SYDNEY (AFP) - Australia's unprecedented aid to Indonesia after the devastating 2004 tsunami "brought our two countries closer together", former leader John Howard said on Friday.
On the 10th anniversary of the disaster, Mr Howard said Australia's relationship with Indonesia was still benefiting from the financial, logistic, political and moral support offered after the disaster. "The magnitude and symbolism of the tsunami relief, they did a lot to improve relations and put the relations between the two countries on about as sound a footing as they can ever be," he said in an interview with The Australian published Friday.
The tsunami that struck on Dec 26, 2004 was triggered by a 9.3-magnitude earthquake off Indonesia which set off a series of towering waves that wrought destruction across the Indian Ocean. More than 220,000 people died across 14 countries, almost 170,000 from Indonesia. "I knew then that this was no ordinary disaster," said Mr Howard, who was prime minister at the time. "An affluent stable country like Australia had to do more than just write a reasonably sized cheque. This was something which required a big response from our nation.
"We allocated A$1 billion (S$1.07 billion) for the aid package for Indonesia. It was the largest single aid contribution in Australia's history."
Ties between Canberra and Jakarta had been strained in 1999 by East Timor's independence from Indonesia, but had strengthened after the terror bombings on the island of Bali in 2002 in which 88 Australians died.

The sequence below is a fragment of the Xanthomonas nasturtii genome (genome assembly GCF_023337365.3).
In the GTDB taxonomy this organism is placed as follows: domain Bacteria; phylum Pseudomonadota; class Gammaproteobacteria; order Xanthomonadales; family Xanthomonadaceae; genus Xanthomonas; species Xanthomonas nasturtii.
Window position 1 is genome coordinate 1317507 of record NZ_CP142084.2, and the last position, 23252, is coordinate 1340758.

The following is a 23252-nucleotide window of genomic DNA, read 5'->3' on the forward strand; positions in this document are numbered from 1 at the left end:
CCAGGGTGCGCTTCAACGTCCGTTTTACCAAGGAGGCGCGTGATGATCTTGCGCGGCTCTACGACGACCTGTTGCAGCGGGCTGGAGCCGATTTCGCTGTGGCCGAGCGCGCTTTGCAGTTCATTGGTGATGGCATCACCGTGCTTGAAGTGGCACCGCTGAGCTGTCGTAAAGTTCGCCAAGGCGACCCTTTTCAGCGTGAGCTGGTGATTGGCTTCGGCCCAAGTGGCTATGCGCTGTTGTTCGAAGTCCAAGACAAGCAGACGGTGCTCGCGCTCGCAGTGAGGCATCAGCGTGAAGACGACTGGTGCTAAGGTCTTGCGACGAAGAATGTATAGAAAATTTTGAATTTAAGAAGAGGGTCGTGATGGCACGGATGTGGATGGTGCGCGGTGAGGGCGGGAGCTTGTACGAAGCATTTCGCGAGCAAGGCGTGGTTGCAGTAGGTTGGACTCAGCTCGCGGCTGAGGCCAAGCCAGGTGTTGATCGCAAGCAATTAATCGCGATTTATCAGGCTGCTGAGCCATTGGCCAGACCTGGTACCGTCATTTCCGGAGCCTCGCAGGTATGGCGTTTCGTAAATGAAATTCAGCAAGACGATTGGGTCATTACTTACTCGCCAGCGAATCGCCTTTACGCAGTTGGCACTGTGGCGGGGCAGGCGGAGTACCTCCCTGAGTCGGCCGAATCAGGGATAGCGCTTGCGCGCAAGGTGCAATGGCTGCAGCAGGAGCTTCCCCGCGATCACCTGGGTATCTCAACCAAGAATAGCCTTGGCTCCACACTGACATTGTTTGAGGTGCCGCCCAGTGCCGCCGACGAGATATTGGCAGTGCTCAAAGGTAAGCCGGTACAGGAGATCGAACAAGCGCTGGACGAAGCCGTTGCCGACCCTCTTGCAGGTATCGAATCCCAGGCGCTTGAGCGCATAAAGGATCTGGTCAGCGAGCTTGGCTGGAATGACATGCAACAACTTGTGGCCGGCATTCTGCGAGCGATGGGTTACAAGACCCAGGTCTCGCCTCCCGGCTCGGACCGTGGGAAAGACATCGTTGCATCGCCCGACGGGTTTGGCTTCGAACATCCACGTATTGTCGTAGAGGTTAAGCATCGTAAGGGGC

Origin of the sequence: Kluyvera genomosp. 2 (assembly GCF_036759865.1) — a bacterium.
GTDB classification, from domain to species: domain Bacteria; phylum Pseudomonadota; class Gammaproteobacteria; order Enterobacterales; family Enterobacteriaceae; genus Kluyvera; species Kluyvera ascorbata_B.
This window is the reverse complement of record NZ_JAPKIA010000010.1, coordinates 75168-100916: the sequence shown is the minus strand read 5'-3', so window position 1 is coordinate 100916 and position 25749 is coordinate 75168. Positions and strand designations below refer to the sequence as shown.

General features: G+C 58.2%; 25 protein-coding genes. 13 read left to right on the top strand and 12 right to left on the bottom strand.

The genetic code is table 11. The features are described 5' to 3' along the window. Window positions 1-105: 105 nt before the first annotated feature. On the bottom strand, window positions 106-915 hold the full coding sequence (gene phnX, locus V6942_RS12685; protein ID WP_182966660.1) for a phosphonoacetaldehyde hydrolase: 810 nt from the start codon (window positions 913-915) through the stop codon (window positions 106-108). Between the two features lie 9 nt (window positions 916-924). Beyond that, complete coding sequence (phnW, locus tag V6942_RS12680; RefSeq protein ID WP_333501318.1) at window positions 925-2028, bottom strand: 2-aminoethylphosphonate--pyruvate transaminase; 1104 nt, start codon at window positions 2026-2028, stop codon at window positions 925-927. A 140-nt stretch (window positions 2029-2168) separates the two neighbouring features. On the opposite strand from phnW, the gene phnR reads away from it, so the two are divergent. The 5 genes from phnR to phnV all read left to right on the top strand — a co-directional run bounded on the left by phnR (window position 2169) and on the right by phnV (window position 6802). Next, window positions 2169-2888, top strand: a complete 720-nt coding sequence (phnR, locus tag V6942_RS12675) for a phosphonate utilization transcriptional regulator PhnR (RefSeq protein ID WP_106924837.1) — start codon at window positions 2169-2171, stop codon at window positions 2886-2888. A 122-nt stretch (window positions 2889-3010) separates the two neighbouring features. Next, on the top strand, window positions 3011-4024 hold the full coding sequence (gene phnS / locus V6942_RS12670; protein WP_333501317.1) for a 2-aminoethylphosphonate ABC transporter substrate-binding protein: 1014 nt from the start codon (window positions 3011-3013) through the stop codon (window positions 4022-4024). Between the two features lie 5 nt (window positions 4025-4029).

After the tsunami, the world poured money and expertise into relief and reconstruction efforts, with more than US$13.5 billion (S$17.9 billion) collected in the months following, but Howard said the improved ties in the wake of the tragedy were not just down to Australia's large contribution.
He recounted a meeting with then president Susilo Bambang Yudhoyono in 2005 in which the Indonesian leader had not only thanked him, but said the tsunami aid "represented more than just a large amount of money".
"... it was also a sign to the rest of the world of how important Indonesia was to Australia," Mr Howard told the paper.
Australia's foreign minister at the time, Mr Alexander Downer, said the ability to get C-130 planes to deliver emergency aid to Aceh, ground zero of the tsunami and which was beset by a long-running separatist conflict, was also critical.
"There was civil war in Aceh and a failure to get help into Aceh soon would have made matters worse," Mr Downer told The Australian.
"We were able to get planes there quickly, which was very important to the Indonesians."
Memorials are planned for Friday to mark the anniversary of the tsunami, from Aceh, which was hit first by the waves, to Thailand, Sri Lanka, and several European capitals where foreign nationals who perished will be remembered.